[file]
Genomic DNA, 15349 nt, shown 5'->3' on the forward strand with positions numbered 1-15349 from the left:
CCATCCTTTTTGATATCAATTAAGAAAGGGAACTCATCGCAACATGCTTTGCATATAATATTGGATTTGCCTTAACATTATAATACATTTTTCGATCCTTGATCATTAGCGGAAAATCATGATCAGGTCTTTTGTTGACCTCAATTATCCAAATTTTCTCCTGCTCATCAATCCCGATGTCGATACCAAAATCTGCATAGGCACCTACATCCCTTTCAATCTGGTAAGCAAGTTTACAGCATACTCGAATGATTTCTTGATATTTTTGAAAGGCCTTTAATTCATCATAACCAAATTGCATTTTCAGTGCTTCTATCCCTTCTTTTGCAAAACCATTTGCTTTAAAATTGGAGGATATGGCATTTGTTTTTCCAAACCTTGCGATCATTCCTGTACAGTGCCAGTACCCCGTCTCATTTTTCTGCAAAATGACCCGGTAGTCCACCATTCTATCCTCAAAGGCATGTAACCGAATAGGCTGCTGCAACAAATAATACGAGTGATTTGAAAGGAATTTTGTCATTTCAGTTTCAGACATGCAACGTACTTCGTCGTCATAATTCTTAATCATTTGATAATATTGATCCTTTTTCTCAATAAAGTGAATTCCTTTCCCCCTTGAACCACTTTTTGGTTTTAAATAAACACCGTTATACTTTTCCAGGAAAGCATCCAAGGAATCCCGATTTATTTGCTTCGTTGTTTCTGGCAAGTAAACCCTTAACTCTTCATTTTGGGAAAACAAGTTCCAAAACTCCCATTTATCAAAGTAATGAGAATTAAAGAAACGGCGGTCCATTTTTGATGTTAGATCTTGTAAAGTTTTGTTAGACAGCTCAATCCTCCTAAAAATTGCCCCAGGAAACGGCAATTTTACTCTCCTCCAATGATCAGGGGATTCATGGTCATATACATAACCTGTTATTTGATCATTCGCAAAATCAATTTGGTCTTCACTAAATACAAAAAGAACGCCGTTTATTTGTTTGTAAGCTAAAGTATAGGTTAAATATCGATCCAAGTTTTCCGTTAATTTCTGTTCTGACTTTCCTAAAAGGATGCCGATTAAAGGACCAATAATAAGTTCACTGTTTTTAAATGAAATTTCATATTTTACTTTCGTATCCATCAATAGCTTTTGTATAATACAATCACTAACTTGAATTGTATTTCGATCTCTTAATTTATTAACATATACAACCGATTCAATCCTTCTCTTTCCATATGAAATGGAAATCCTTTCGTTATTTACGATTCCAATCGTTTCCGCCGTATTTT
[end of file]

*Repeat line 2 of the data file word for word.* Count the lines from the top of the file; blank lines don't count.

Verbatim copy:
CCATCCTTTTTGATATCAATTAAGAAAGGGAACTCATCGCAACATGCTTTGCATATAATATTGGATTTGCCTTAACATTATAATACATTTTTCGATCCTTGATCATTAGCGGAAAATCATGATCAGGTCTTTTGTTGACCTCAATTATCCAAATTTTCTCCTGCTCATCAATCCCGATGTCGATACCAAAATCTGCATAGGCACCTACATCCCTTTCAATCTGGTAAGCAAGTTTACAGCATACTCGAATGATTTCTTGATATTTTTGAAAGGCCTTTAATTCATCATAACCAAATTGCATTTTCAGTGCTTCTATCCCTTCTTTTGCAAAACCATTTGCTTTAAAATTGGAGGATATGGCATTTGTTTTTCCAAACCTTGCGATCATTCCTGTACAGTGCCAGTACCCCGTCTCATTTTTCTGCAAAATGACCCGGTAGTCCACCATTCTATCCTCAAAGGCATGTAACCGAATAGGCTGCTGCAACAAATAATACGAGTGATTTGAAAGGAATTTTGTCATTTCAGTTTCAGACATGCAACGTACTTCGTCGTCATAATTCTTAATCATTTGATAATATTGATCCTTTTTCTCAATAAAGTGAATTCCTTTCCCCCTTGAACCACTTTTTGGTTTTAAATAAACACCGTTATACTTTTCCAGGAAAGCATCCAAGGAATCCCGATTTATTTGCTTCGTTGTTTCTGGCAAGTAAACCCTTAACTCTTCATTTTGGGAAAACAAGTTCCAAAACTCCCATTTATCAAAGTAATGAGAATTAAAGAAACGGCGGTCCATTTTTGATGTTAGATCTTGTAAAGTTTTGTTAGACAGCTCAATCCTCCTAAAAATTGCCCCAGGAAACGGCAATTTTACTCTCCTCCAATGATCAGGGGATTCATGGTCATATACATAACCTGTTATTTGATCATTCGCAAAATCAATTTGGTCTTCACTAAATACAAAAAGAACGCCGTTTATTTGTTTGTAAGCTAAAGTATAGGTTAAATATCGATCCAAGTTTTCCGTTAATTTCTGTTCTGACTTTCCTAAAAGGATGCCGATTAAAGGACCAATAATAAGTTCACTGTTTTTAAATGAAATTTCATATTTTACTTTCGTATCCATCAATAGCTTTTGTATAATACAATCACTAACTTGAATTGTATTTCGATCTCTTAATTTATTAACATATACAACCGATTCAATCCTTCTCTTTCCATATGAAATGGAAATCCTTTCGTTATTTACGATTCCAATCGTTTCCGCCGTATTTT